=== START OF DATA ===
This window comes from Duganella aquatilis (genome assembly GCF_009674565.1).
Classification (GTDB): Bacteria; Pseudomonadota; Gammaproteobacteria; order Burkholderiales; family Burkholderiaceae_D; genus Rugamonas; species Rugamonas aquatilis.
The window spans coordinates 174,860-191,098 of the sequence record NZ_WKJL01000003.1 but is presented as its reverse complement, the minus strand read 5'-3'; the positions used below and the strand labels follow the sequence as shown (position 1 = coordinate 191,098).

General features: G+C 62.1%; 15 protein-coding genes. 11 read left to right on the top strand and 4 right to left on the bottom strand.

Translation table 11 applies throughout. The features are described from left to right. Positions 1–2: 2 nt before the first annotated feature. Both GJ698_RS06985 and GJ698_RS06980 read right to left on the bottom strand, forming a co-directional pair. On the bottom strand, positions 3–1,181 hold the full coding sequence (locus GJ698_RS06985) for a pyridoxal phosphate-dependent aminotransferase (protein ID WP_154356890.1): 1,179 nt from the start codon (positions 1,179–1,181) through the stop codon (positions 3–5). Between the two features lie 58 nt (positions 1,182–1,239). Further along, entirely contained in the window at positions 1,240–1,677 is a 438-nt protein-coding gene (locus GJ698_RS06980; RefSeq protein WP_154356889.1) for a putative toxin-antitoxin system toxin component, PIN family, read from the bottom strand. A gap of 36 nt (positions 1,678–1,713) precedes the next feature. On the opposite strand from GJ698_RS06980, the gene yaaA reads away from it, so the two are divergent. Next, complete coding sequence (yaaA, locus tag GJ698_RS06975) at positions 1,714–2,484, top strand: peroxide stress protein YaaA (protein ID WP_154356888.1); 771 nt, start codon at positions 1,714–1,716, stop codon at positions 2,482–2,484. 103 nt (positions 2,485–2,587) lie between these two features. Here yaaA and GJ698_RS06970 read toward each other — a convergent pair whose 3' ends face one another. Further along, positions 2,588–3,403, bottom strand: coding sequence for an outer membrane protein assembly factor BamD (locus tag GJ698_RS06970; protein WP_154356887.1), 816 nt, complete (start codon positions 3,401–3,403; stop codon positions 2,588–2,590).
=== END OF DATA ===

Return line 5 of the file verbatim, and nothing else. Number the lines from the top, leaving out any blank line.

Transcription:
Translation table 11 applies throughout. The features are described from left to right. Positions 1–2: 2 nt before the first annotated feature. Both GJ698_RS06985 and GJ698_RS06980 read right to left on the bottom strand, forming a co-directional pair. On the bottom strand, positions 3–1,181 hold the full coding sequence (locus GJ698_RS06985) for a pyridoxal phosphate-dependent aminotransferase (protein ID WP_154356890.1): 1,179 nt from the start codon (positions 1,179–1,181) through the stop codon (positions 3–5). Between the two features lie 58 nt (positions 1,182–1,239). Further along, entirely contained in the window at positions 1,240–1,677 is a 438-nt protein-coding gene (locus GJ698_RS06980; RefSeq protein WP_154356889.1) for a putative toxin-antitoxin system toxin component, PIN family, read from the bottom strand. A gap of 36 nt (positions 1,678–1,713) precedes the next feature. On the opposite strand from GJ698_RS06980, the gene yaaA reads away from it, so the two are divergent. Next, complete coding sequence (yaaA, locus tag GJ698_RS06975) at positions 1,714–2,484, top strand: peroxide stress protein YaaA (protein ID WP_154356888.1); 771 nt, start codon at positions 1,714–1,716, stop codon at positions 2,482–2,484. 103 nt (positions 2,485–2,587) lie between these two features. Here yaaA and GJ698_RS06970 read toward each other — a convergent pair whose 3' ends face one another. Further along, positions 2,588–3,403, bottom strand: coding sequence for an outer membrane protein assembly factor BamD (locus tag GJ698_RS06970; protein WP_154356887.1), 816 nt, complete (start codon positions 3,401–3,403; stop codon positions 2,588–2,590).